The cruise ship Emerald Princess Hamilton docked at the Matautu wharf in Apia yesterday, with hundreds of tourists disembarking to enjoy the beauty of Samoa and bring much needed tourism revenue to Samoa.
Not far from the wharf, a solemn memorial service led by Head of State His Highness Tuimalealiifano Vaaletoa Sualauvii II and Prime Minister Tuilaepa Dr Sailele Malielegaoi was underway at Vaimoso.
Their thoughts were on another passenger vessel, the SS Talune - which docked at the Apia wharf exactly 100 years ago to yesterday. The ship came from Auckland, New Zealand with a deadly cargo - passengers carrying the influenza virus - who were allowed to disembark and spread the disease to the local population. The total number of deaths in Samoa which were attributed to the influenza was later estimated to reach 8500 or 22 per cent of the population.
Prime Minister Tuilaepa Dr Sailele Malielegaoi told guests at yesterday’s event that the death toll could have been more.
“Possibly more, as many families in the rural, more had buried their dead that were so many, daily without worrying about the need to inform the authorities and communications then were extremely poor, even in my village,” he said.
The P.M. said yesterday’s event marked Samoa’s way of reflection on a mistake of the past, and it should not be allowed to be repeated.
“We must never leave space for recurrence of any situation that will result in a loss of life, why because out of every tragedy emerges a new beginning, which ultimately should make us more resilient and better prepared,” he said.
Acting High Commissioner of New Zealand to Samoa, Nick Hurley, said the New Zealand administration’s handling of the influenza back then was universally criticised, compelling his government to set up a Commission of Inquiry to investigate how the disease got into Samoa, and whether there was negligence on the part of the New Zealand government or the administration of Samoa.
Mr Hurley said the Commission of Inquiry first met in May 1919.
“It concluded that a number of basic errors of judgement and poor communications had caused the unnecessary spread of the influenza – errors not just by the administrator Captain Logan but by the New Zealand health authorities, the British government, the health authorities in Samoa, the port authorities and the ship’s captain.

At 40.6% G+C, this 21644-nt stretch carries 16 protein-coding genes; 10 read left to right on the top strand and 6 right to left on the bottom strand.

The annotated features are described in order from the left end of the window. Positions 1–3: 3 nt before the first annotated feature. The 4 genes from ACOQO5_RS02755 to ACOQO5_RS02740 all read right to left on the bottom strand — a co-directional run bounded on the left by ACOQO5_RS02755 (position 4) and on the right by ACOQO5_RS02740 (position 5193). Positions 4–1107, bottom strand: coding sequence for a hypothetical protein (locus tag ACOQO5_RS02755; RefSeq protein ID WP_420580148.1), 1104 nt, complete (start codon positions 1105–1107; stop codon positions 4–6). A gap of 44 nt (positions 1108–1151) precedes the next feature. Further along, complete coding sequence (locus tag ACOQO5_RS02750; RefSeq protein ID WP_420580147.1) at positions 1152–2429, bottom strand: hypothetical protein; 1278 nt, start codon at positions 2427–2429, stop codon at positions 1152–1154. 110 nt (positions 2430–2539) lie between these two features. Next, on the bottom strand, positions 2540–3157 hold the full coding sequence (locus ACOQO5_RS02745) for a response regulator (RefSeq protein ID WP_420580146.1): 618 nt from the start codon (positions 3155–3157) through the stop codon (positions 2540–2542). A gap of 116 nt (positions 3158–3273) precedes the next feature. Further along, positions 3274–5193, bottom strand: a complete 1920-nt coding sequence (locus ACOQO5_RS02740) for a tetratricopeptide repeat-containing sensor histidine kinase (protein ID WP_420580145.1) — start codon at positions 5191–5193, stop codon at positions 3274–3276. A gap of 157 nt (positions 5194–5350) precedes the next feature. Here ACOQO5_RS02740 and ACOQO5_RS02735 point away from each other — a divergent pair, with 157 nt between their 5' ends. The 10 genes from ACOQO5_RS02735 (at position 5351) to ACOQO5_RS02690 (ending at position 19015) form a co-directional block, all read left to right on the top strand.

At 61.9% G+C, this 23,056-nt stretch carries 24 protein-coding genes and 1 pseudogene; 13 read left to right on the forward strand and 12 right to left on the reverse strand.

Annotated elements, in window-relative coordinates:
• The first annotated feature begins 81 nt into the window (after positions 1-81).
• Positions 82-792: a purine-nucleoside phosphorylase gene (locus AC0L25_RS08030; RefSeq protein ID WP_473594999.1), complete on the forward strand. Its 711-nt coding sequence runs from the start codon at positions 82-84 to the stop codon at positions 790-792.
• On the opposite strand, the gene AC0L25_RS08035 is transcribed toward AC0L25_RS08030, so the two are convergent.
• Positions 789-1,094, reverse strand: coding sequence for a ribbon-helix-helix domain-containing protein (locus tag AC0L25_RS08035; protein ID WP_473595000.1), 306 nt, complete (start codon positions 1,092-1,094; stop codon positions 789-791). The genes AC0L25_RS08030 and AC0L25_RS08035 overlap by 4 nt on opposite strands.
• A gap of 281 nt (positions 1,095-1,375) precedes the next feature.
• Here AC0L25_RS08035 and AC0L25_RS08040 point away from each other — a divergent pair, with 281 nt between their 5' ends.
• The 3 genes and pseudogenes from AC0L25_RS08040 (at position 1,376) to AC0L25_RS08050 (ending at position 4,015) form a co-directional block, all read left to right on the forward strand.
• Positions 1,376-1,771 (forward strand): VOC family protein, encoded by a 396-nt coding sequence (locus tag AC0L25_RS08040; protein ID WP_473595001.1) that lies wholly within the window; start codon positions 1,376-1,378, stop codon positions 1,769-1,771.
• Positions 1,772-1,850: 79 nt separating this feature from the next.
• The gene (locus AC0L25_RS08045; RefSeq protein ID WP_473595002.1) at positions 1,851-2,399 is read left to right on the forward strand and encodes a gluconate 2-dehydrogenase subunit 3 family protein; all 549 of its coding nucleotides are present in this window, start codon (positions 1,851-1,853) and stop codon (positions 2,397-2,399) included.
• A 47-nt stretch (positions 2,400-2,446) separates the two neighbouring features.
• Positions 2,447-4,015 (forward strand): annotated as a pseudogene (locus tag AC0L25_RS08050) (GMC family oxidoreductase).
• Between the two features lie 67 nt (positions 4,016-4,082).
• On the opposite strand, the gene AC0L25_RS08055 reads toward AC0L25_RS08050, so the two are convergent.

“The incompetence of the New Zealand administration at the time led Prime Minister Helen Clark to make her national apology in 2002 for the injustices arising from New Zealand’s administration of Samoa in its earlier years, and to express sorrow and regret for those injustices. She acknowledged ‘with regret, the decision taken by the New Zealand authorities in 1918 to allow the ship Talune, carrying passengers with influenza, to dock in Apia’,” he said.
As Mr. Hurley said in his speech yesterday, the New Zealand government back and its administration of Samoa came under a lot of criticism, not only internationally, but more so by the local indigenous population. Consequently, historians have over the years pointed to the deadly 1918 influenza epidemic as the crisis that laid the seed for Samoa’s gradual push to nationhood. Historians say that it was the New Zealand authorities’ poor handling of the 1918 influenza epidemic that led to the rise of an independence movement - the Mau and the historical events such as “Black Saturday” that followed a decade later.
The P.M. made reference to that spirit of nationhood yesterday, when he said that the tragedy marked a new beginning for Samoa, and it should ultimately make Samoans more resilient and better prepared.
Samoa has come a long way a century after the arrival of SS Talune on its shores, and its citizens can only use the tragic events of that juncture in its history to excel and give their best to the country.
Which is why it is important to return to the arrival of the cruise ship Emerald Princess Hamilton in Apia yesterday, and to make a connection between the vessel and the progress that this country has made since those dark days. The journey of nationhood has been long and hard, and filled with numerous challenges for the island nation and its 190,000 population.
Luamanuvao Dame Winnie Laban is correct in saying that the Samoans have not forgotten New Zealand’s response and how it handled the influenza epidemic back then.
Former Prime Minister Helen Clark apologised to the people of Samoa when she visited Samoa in 2002.
“On behalf of the New Zealand Government, I wish to offer today a formal apology to the people of Samoa for the injustices arising from New Zealand’s administration of Samoa in its earlier years, and to express sorrow and regret for those injustices.
“It is our hope that this apology will enable us to build an even stronger relationship and friendship for the future on the basis of a firmer foundation. New Zealand and Samoa are bound together by our geography, our history, our cultural and family links, and today by our trade and diplomacy. It is important that we are also bound by our mutual respect for each other,” she said.
But the Auckland University’s Damon Salesa told Radio New Zealand in an interview that the apology from the former P.M. does not mean New Zealand can forget its colonial past.
Therefore, it was logical for Prime Minister Tuilaepa Dr Sailele Malielegaoi and Acting High Commissioner of New Zealand to Samoa Nick Hurley to take the lead in yesterday’s commemoration program.
Samoa and New Zealand can only build on the foundations that were laid through yesterday’s groundbreaking ceremony. The announcement of a $2 million support funding for the Community Nurse Centre at the Samoa Nurses’ Association site is a step in the right direction as we work together to right the wrongs of the past and build a better future for the people of Samoa.
Have a lovely Thursday Samoa and God bless.